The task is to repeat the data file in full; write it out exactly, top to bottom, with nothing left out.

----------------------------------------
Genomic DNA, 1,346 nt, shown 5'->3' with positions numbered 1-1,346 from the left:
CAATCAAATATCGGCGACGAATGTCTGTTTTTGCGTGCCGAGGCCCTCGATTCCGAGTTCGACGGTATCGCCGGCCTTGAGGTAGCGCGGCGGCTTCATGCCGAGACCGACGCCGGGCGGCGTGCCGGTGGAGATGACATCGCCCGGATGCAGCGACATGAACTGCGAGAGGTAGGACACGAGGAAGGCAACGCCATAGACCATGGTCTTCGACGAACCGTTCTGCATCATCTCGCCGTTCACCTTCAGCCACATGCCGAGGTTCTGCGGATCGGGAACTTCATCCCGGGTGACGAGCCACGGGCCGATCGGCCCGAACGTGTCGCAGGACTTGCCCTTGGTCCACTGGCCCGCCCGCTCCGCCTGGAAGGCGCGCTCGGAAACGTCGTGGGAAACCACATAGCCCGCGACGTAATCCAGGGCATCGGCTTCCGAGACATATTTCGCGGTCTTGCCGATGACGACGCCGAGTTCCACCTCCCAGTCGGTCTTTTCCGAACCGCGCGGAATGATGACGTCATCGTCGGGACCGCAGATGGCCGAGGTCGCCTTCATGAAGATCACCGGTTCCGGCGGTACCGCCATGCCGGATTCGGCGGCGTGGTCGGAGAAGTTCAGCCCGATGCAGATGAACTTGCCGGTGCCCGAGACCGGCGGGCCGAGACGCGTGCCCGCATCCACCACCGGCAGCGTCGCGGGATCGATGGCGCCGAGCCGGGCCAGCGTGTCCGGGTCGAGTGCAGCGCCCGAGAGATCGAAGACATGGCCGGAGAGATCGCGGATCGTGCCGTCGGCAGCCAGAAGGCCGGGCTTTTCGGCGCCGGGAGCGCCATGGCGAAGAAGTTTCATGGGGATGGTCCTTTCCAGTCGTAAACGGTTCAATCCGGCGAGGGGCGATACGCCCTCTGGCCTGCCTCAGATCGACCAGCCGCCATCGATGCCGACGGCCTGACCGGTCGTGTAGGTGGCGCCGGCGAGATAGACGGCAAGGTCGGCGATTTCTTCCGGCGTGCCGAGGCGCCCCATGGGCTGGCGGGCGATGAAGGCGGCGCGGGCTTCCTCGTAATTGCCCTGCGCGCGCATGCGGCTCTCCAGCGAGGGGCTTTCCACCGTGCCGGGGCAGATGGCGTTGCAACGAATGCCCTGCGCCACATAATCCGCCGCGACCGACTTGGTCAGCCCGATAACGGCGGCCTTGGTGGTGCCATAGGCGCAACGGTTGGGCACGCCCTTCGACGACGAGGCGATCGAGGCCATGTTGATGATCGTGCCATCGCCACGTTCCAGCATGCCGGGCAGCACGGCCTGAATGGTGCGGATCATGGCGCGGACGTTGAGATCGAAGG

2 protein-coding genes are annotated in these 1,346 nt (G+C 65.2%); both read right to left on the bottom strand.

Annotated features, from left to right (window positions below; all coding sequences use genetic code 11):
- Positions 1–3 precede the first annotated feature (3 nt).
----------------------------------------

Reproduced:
Genomic DNA, 1,346 nt, shown 5'->3' with positions numbered 1-1,346 from the left:
CAATCAAATATCGGCGACGAATGTCTGTTTTTGCGTGCCGAGGCCCTCGATTCCGAGTTCGACGGTATCGCCGGCCTTGAGGTAGCGCGGCGGCTTCATGCCGAGACCGACGCCGGGCGGCGTGCCGGTGGAGATGACATCGCCCGGATGCAGCGACATGAACTGCGAGAGGTAGGACACGAGGAAGGCAACGCCATAGACCATGGTCTTCGACGAACCGTTCTGCATCATCTCGCCGTTCACCTTCAGCCACATGCCGAGGTTCTGCGGATCGGGAACTTCATCCCGGGTGACGAGCCACGGGCCGATCGGCCCGAACGTGTCGCAGGACTTGCCCTTGGTCCACTGGCCCGCCCGCTCCGCCTGGAAGGCGCGCTCGGAAACGTCGTGGGAAACCACATAGCCCGCGACGTAATCCAGGGCATCGGCTTCCGAGACATATTTCGCGGTCTTGCCGATGACGACGCCGAGTTCCACCTCCCAGTCGGTCTTTTCCGAACCGCGCGGAATGATGACGTCATCGTCGGGACCGCAGATGGCCGAGGTCGCCTTCATGAAGATCACCGGTTCCGGCGGTACCGCCATGCCGGATTCGGCGGCGTGGTCGGAGAAGTTCAGCCCGATGCAGATGAACTTGCCGGTGCCCGAGACCGGCGGGCCGAGACGCGTGCCCGCATCCACCACCGGCAGCGTCGCGGGATCGATGGCGCCGAGCCGGGCCAGCGTGTCCGGGTCGAGTGCAGCGCCCGAGAGATCGAAGACATGGCCGGAGAGATCGCGGATCGTGCCGTCGGCAGCCAGAAGGCCGGGCTTTTCGGCGCCGGGAGCGCCATGGCGAAGAAGTTTCATGGGGATGGTCCTTTCCAGTCGTAAACGGTTCAATCCGGCGAGGGGCGATACGCCCTCTGGCCTGCCTCAGATCGACCAGCCGCCATCGATGCCGACGGCCTGACCGGTCGTGTAGGTGGCGCCGGCGAGATAGACGGCAAGGTCGGCGATTTCTTCCGGCGTGCCGAGGCGCCCCATGGGCTGGCGGGCGATGAAGGCGGCGCGGGCTTCCTCGTAATTGCCCTGCGCGCGCATGCGGCTCTCCAGCGAGGGGCTTTCCACCGTGCCGGGGCAGATGGCGTTGCAACGAATGCCCTGCGCCACATAATCCGCCGCGACCGACTTGGTCAGCCCGATAACGGCGGCCTTGGTGGTGCCATAGGCGCAACGGTTGGGCACGCCCTTCGACGACGAGGCGATCGAGGCCATGTTGATGATCGTGCCATCGCCACGTTCCAGCATGCCGGGCAGCACGGCCTGAATGGTGCGGATCATGGCGCGGACGTTGAGATCGAAGG

2 protein-coding genes are annotated in these 1,346 nt (G+C 65.2%); both read right to left on the bottom strand.

Annotated features, from left to right (window positions below; all coding sequences use genetic code 11):
- Positions 1–3 precede the first annotated feature (3 nt).